Over the years of landscape design and garden writing I’ve frequently found myself circle around to a popular Ralph Waldo Emerson quote, “The earth laughs in flowers”. I’ve typically connected with this from the personification of flowers, more importantly the personification of nature as a whole. As I interact on a daily basis with the outside and plants, to understand them as living things with emotion, it encourages me to treat them with a different respect. To think of our earth celebrating life with such reactions as laughter helps me connect in a new way. However, it’s likely that Emerson wasn’t simply using personification for purposes of flowery writing. I would suggest that if I read into this quote as I have, I might only be scratching the surface of his inner thinking. For Emerson didn’t just mix with notable figures such as Samuel Coleridge, William Wordsworth, and Margaret Fuller but was the mentor for men like Thoreau and Walt Whitman. And those relationships were strongly based on spiritual and philosophical perspectives of the earth that ultimately helped found the American Transcendentalists.
The Transcendentalists movement was general pushback to the Unitarian church and the Harvard Divinity School, both the foundation to Emerson’s life. Their general message was the inherent goodness in both people and nature and that people were at their best when independent and truly self-reliant. With this the connection to God was in and through the individual rather than a larger church, which at the time seemed to be plagued with struggles and negative teachings. Emerson and Thoreau brought our country, through their writing, to a stronger connection with nature. And whether we all completely agree with the entirety of their religious perspectives or not it’s tough to argue about a spiritual connection humanity has to the earth.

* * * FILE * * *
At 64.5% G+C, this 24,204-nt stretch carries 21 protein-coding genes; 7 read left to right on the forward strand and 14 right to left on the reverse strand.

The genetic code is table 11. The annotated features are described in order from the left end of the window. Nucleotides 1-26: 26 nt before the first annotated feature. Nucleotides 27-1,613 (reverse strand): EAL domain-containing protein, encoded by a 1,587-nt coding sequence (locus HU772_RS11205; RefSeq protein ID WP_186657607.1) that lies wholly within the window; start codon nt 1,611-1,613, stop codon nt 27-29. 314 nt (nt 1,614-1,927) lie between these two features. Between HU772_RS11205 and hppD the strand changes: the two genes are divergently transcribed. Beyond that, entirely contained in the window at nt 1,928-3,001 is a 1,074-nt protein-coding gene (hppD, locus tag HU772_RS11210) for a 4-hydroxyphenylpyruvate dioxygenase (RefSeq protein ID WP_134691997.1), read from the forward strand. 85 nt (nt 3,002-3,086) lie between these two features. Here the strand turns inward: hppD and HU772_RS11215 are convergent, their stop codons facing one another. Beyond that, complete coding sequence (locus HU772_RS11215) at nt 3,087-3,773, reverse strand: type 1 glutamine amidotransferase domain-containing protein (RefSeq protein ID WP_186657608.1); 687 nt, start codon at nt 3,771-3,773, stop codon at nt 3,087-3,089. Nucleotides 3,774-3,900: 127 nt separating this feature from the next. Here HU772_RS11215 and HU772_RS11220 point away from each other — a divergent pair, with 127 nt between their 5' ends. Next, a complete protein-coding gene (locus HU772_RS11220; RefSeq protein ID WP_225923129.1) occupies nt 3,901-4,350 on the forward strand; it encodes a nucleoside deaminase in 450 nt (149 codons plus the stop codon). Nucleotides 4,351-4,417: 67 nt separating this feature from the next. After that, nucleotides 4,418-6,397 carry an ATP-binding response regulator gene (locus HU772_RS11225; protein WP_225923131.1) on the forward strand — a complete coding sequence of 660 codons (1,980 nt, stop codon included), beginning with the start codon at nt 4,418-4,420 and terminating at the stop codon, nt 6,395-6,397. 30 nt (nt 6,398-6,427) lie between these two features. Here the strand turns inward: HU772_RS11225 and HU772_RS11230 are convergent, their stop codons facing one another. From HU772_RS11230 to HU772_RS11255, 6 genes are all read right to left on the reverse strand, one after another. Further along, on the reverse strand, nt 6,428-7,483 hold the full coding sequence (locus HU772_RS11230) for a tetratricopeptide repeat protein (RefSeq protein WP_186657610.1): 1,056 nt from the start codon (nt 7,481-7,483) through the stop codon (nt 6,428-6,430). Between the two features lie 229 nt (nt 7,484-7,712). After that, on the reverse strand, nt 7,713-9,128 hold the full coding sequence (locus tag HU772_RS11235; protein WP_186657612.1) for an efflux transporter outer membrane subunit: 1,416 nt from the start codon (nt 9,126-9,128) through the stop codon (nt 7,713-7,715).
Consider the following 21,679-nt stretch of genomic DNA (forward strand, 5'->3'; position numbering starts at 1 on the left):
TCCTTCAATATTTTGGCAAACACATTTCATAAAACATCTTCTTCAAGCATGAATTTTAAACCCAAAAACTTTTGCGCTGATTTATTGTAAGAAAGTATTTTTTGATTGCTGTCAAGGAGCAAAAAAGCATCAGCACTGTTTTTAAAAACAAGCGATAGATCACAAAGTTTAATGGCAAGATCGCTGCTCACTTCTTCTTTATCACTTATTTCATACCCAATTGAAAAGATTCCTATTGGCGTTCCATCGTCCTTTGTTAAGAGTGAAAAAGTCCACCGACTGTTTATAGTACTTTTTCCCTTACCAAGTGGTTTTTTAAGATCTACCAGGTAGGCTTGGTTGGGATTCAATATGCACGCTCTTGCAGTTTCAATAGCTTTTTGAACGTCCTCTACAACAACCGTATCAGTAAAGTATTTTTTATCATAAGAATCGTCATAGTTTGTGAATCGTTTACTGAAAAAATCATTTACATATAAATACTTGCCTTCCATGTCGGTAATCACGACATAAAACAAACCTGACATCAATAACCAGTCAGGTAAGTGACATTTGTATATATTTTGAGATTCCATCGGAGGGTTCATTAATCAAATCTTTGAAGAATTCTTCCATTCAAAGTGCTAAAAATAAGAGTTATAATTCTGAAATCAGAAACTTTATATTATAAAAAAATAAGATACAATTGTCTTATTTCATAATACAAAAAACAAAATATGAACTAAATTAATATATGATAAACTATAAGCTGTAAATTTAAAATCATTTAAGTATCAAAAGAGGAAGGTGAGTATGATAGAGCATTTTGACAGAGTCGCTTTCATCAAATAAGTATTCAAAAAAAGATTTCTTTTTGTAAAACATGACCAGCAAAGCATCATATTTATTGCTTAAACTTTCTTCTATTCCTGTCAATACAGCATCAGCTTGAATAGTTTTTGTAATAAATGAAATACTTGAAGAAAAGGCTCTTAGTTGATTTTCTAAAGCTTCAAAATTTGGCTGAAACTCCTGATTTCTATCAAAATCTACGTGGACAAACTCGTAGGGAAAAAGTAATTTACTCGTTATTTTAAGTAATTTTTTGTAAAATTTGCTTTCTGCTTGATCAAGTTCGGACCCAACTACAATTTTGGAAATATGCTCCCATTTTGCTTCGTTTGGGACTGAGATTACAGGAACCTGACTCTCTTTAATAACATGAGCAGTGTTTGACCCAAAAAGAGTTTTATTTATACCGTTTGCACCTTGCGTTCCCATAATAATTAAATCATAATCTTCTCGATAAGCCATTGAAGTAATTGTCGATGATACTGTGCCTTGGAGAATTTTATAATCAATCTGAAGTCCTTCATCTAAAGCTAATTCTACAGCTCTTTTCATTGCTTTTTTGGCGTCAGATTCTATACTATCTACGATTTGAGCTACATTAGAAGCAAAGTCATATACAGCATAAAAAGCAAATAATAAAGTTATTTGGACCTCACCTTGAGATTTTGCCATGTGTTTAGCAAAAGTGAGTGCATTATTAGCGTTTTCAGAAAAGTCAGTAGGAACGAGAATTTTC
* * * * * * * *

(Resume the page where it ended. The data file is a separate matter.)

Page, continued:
So our garden helps connect you to nature through our vegetables. We all literally consume earthly products from the soil in our own town, nurtured by the same rain and sun that falls on us individually. And, the baskets are beautiful. When they arrive Facebook friends blow up the posts with pictures of their homes dawning fresh produce. It’s exciting. It’s spiritual. But that’s not all. This year as you drive past our little stand out on US. 31 you start to see rows of produce as we expand into this new field. In many of those same rows are flowers (zinnias, cosmos, sunflowers, marigolds, salvia and more). Many of you will receive these with your baskets. Many will stop in and buy them at our stand. In our first delivery this season large bearded Iris will bless our customers. However, if Emerson is right we aren’t simply harvesting Iris, we are harvesting also all the positive effects of laughter and delivering flowers to our customers will literally be delivering a smile to a home. - Garth